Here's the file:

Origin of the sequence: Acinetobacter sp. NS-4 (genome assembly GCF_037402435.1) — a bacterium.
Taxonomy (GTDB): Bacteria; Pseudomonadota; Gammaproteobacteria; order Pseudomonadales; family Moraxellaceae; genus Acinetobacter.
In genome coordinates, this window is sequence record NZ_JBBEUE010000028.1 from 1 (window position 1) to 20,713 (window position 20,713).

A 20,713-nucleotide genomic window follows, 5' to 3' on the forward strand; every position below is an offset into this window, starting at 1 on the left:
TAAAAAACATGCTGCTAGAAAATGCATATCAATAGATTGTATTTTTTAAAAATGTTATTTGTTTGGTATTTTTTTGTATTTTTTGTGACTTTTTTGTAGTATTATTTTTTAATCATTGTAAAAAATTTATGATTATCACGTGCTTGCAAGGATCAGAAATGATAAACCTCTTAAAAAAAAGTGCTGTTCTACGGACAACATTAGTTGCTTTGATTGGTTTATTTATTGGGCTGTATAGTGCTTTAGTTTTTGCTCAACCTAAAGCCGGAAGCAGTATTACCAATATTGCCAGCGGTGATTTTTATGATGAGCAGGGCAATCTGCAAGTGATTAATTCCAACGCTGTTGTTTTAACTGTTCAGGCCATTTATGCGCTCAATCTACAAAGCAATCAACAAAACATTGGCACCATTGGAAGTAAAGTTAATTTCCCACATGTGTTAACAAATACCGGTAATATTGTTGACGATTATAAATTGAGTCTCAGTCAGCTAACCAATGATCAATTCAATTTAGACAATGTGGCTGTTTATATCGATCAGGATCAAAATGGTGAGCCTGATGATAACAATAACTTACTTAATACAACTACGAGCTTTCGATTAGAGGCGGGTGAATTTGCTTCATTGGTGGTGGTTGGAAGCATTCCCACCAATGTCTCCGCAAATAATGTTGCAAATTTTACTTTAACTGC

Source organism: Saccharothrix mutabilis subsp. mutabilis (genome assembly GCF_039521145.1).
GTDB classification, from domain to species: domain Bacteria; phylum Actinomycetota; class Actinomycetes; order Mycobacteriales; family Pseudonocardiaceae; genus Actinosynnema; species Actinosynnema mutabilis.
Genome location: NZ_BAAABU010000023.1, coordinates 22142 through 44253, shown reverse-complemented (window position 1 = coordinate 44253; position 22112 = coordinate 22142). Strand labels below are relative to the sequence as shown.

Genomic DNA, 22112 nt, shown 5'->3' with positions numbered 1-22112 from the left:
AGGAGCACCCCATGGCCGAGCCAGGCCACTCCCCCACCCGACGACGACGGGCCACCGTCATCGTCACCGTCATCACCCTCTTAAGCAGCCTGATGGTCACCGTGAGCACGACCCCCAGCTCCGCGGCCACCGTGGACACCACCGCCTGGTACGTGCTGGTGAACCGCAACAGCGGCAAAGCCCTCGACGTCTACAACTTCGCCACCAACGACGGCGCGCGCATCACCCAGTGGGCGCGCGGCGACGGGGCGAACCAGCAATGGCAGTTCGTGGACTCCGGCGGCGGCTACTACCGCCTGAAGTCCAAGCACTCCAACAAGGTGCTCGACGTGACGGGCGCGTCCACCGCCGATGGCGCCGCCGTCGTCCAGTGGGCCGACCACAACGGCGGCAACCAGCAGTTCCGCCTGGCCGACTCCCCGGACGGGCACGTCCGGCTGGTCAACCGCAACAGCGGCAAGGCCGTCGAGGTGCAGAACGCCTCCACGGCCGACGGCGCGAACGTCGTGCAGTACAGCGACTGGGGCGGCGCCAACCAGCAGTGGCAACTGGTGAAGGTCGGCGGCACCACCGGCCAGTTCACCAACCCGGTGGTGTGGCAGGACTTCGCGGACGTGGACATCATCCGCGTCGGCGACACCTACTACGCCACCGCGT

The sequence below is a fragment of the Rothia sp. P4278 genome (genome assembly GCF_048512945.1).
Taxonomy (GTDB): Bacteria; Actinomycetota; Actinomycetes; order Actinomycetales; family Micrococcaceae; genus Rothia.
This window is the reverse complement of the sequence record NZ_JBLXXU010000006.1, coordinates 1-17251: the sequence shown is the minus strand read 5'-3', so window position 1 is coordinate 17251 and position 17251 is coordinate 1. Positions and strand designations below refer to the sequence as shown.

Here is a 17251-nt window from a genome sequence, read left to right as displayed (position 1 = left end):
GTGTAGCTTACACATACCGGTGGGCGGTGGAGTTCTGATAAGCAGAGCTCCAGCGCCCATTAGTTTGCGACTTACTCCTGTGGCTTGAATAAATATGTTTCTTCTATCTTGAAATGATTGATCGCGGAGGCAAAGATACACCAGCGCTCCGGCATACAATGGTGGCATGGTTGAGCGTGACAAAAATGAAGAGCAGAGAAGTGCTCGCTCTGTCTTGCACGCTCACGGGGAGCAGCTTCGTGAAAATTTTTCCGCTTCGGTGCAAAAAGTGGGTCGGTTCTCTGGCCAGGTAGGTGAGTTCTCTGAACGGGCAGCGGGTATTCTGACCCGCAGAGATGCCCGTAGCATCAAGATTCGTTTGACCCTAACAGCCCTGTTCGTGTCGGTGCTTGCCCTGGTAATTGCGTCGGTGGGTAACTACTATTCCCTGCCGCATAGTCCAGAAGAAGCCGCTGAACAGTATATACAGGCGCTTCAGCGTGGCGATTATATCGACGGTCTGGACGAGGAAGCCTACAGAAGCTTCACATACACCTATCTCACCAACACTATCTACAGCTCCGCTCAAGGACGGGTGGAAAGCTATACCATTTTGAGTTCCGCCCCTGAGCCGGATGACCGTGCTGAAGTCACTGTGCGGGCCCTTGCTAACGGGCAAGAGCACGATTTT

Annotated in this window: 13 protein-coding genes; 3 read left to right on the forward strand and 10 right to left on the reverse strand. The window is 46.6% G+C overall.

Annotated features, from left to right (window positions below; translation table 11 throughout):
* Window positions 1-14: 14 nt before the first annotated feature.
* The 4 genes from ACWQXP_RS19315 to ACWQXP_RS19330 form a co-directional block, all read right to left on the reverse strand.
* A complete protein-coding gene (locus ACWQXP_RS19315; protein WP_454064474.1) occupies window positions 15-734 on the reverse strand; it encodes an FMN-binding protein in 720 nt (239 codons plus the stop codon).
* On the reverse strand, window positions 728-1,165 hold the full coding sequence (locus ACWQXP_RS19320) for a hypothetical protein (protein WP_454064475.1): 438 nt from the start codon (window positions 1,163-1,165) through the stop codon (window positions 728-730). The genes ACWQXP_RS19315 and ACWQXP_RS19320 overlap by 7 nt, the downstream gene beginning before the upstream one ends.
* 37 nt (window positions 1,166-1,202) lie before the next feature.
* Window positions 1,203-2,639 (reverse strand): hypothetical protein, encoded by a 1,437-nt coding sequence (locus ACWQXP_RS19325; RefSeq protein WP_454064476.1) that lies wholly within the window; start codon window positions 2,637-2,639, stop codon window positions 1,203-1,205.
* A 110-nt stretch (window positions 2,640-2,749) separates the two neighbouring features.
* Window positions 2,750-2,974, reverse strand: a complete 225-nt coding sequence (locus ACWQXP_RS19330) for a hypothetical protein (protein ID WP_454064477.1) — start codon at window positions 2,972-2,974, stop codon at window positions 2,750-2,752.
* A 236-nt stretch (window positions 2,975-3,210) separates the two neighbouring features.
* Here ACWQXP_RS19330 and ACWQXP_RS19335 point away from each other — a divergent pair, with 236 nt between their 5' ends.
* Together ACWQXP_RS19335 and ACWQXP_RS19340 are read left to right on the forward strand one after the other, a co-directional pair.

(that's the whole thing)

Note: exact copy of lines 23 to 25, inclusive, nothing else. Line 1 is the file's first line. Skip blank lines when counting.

* Window positions 1,203-2,639 (reverse strand): hypothetical protein, encoded by a 1,437-nt coding sequence (locus ACWQXP_RS19325; RefSeq protein WP_454064476.1) that lies wholly within the window; start codon window positions 2,637-2,639, stop codon window positions 1,203-1,205.
* A 110-nt stretch (window positions 2,640-2,749) separates the two neighbouring features.
* Window positions 2,750-2,974, reverse strand: a complete 225-nt coding sequence (locus ACWQXP_RS19330) for a hypothetical protein (protein ID WP_454064477.1) — start codon at window positions 2,972-2,974, stop codon at window positions 2,750-2,752.